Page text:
Rather like the EU, this group was established to help the third world, less developed countries increase the trading opportunities between each other. Countries involved within the common market are Argentina, Brazil, Paraguay, Uruguay and Venezuela, all less developed countries who can`t afford the scale and size of international trade deals occurring in the EU, hence why they are a part of the Mercosur. They have more land and size than the EU, however, have made little progression when compared to the EU, however, have similar aspirations and goals, wanting to make international trade and movement as easy as the EU do. The effect it has on the countries involved is that it provides them with a platform to trade internationally and increase the size of deals, bringing in more money to the country and helping to improve local economies. They still have the same legal rights and regulations when it comes to b2b trading.
The above have a massive positive impact on countries who are a part of the Europe Union as it provides plenty of other countries the opportunity to trade freely between each other using the same currency and operating under the same legal rules and regulations. If any deals went downhill and a business within the EU was miss sold goods or not paid the full balance then they can appeal to the EU for support and guidance, allowing them to take legal action against the other business.
Jaguar – Land Rover will be impacted in different ways by the above trading blocs due to the size and scale of them having a negative impact towards local businesses. If Jaguar – Land Rover are having a positive impact on the economy of a country, increasing the countries revenue through their taxes and increasing employment rates then the government for that country may increase the easiness of movement of goods across the country, encouraging them to continue trading within, benefiting the country as a whole. The World Trade Organisation has a big role in the trade deals of Jaguar – Land Rover as the deals they are working on is worth millions of pounds and therefore involve high risk and liability if they go wrong, this is where the World Trade Organisation will step in, resolve the issue and ensure the deal is still going to go ahead. They will ensure no party is ripped off or miss sold goods and that all parties are aware of the terms and conditions throughout the deal. The Customs Unions and Common Markets and the EU allow businesses or countries within a certain area free trade and more rights to trade between each other. This would have a negative impact on Jaguar – Land Rover as they would have to pay importation and exportation taxes, increasing the expenditure for each product meaning they can`t be as competitive on pricing as other businesses within the market. The Mercosur won`t have an impact on Jaguar – Land Rover due to the size and scale of them and how the Mercosur id directed at smaller, less established businesses acting as a platform to boost them. Jaguar – Land Rover will not face the competition from this market as the size and scale will counterbalance the benefits that Mercosur provides the smaller businesses with.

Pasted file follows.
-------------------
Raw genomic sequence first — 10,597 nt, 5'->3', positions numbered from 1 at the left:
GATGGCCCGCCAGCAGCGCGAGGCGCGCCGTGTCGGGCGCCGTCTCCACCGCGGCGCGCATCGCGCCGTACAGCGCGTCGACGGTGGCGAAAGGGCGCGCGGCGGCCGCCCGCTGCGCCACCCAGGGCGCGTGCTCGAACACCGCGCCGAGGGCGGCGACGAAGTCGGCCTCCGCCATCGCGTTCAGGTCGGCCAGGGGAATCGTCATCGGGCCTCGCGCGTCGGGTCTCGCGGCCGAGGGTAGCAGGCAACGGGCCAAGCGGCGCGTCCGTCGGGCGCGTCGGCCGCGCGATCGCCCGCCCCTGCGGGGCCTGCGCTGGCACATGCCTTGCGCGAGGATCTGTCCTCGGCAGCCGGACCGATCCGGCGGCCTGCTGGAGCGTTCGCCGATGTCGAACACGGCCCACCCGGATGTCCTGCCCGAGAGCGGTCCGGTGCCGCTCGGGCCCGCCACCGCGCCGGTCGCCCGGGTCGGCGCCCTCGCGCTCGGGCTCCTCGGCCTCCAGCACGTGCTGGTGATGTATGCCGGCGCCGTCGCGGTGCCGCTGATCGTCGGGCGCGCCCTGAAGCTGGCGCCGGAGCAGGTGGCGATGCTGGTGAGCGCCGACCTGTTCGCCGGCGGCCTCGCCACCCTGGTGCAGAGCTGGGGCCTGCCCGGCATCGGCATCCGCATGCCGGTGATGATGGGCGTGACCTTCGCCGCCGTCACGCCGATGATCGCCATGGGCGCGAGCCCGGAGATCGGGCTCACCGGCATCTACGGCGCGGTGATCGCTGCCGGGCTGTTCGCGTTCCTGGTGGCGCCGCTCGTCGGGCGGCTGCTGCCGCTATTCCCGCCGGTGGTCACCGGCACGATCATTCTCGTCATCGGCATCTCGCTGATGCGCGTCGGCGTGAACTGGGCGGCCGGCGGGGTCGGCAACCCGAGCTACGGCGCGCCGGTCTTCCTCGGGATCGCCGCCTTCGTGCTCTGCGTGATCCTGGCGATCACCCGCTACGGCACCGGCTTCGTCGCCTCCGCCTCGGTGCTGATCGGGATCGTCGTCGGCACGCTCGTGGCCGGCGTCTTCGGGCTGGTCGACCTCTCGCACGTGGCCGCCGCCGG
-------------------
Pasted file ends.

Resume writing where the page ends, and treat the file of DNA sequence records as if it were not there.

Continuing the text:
In the above assignment, I have listed, explained and evaluated the impact different common markets have on international trade for the countries involved. I have explained the different reasons for how they work and the benefits they bring. All markets have similar aims and understandings, have the same legal rules and regulations and all believe in fair, free movement of goods or services.